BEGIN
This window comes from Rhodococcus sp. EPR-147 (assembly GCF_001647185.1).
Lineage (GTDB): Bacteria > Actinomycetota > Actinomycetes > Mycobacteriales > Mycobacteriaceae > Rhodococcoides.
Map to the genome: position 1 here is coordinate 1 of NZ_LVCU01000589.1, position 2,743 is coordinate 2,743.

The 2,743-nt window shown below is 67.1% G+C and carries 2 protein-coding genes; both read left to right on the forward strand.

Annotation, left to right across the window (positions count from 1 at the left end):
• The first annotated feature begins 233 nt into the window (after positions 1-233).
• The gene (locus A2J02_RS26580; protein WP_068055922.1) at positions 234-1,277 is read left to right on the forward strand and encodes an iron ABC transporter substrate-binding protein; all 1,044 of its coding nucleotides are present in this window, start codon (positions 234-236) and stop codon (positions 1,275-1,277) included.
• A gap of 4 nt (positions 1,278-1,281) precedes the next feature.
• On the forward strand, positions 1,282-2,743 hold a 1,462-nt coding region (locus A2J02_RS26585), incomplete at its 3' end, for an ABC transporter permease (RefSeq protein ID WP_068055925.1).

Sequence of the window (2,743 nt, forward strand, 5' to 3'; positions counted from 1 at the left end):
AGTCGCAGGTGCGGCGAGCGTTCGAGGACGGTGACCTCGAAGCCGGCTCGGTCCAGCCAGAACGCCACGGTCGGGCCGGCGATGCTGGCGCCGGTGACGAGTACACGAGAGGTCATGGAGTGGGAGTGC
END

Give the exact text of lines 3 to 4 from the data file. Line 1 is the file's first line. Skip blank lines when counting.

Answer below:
Map to the genome: position 1 here is coordinate 1 of NZ_LVCU01000589.1, position 2,743 is coordinate 2,743.

The 2,743-nt window shown below is 67.1% G+C and carries 2 protein-coding genes; both read left to right on the forward strand.